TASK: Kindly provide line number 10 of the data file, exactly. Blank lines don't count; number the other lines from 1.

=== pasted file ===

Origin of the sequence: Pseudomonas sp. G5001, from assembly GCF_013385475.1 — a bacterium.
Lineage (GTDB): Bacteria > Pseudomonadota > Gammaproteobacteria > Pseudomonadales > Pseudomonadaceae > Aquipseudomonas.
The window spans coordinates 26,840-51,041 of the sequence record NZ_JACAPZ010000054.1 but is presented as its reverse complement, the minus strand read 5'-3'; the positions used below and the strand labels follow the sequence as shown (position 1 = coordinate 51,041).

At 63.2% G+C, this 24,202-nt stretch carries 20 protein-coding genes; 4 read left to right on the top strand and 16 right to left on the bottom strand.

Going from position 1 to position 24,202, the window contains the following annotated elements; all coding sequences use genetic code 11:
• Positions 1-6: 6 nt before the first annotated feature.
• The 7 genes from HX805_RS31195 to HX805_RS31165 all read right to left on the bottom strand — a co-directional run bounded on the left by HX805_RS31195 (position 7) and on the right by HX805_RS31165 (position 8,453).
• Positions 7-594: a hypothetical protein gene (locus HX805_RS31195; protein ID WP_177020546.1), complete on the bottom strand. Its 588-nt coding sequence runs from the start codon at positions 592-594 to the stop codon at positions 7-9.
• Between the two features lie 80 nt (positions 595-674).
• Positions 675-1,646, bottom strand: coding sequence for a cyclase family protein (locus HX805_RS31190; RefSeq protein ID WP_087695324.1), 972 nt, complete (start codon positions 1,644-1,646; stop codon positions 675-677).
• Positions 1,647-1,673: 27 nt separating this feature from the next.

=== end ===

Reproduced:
• Positions 675-1,646, bottom strand: coding sequence for a cyclase family protein (locus HX805_RS31190; RefSeq protein ID WP_087695324.1), 972 nt, complete (start codon positions 1,644-1,646; stop codon positions 675-677).